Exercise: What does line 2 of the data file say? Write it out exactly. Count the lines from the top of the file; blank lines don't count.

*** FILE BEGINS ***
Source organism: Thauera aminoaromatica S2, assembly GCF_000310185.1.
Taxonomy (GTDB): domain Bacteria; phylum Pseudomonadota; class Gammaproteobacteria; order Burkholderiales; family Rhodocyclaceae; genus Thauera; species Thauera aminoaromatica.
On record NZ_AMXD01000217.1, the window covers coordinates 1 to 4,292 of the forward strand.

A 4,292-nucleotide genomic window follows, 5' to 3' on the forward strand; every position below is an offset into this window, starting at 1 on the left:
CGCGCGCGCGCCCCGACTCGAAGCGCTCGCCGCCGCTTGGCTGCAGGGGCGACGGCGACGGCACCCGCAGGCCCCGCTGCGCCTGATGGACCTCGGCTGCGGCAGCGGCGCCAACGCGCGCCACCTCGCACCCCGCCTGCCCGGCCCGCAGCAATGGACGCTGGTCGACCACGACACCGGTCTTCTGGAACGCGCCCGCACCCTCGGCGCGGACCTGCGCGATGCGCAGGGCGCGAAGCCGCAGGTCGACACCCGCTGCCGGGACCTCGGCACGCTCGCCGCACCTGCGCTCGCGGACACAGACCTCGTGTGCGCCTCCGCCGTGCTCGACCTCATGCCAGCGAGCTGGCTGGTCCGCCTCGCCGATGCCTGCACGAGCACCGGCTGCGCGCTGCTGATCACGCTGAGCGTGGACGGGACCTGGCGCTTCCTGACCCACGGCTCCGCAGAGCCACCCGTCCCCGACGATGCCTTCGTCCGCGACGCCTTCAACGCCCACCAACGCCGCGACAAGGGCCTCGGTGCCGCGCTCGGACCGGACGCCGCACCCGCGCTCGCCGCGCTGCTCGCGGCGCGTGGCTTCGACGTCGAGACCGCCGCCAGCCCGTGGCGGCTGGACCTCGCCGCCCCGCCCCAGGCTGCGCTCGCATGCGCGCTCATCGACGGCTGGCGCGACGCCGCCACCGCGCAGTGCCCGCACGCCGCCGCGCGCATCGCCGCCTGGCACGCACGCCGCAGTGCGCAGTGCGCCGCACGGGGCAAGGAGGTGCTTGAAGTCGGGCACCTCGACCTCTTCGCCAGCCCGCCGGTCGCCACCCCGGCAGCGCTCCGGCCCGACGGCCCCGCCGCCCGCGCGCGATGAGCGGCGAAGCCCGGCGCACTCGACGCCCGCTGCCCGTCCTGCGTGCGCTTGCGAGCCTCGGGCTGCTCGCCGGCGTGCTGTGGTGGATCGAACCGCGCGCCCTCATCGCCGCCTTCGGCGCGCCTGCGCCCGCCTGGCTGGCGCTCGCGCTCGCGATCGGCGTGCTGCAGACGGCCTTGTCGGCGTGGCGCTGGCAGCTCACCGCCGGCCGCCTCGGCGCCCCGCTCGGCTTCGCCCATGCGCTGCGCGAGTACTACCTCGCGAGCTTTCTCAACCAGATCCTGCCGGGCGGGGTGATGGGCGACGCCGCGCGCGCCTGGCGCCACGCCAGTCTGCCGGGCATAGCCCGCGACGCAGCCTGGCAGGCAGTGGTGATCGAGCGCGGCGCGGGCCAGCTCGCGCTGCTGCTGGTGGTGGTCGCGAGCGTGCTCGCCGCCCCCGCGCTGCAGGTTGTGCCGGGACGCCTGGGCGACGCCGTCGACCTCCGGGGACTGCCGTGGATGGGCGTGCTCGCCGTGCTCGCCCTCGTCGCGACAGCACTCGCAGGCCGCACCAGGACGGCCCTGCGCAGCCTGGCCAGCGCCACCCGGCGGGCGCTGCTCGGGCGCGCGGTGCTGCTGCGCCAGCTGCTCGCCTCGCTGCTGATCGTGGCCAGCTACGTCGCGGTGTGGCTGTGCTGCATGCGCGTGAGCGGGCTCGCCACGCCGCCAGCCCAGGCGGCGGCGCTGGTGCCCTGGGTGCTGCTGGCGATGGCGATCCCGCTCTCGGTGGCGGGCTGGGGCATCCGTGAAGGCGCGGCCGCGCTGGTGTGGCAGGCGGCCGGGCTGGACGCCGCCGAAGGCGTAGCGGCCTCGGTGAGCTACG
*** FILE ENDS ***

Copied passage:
Taxonomy (GTDB): domain Bacteria; phylum Pseudomonadota; class Gammaproteobacteria; order Burkholderiales; family Rhodocyclaceae; genus Thauera; species Thauera aminoaromatica.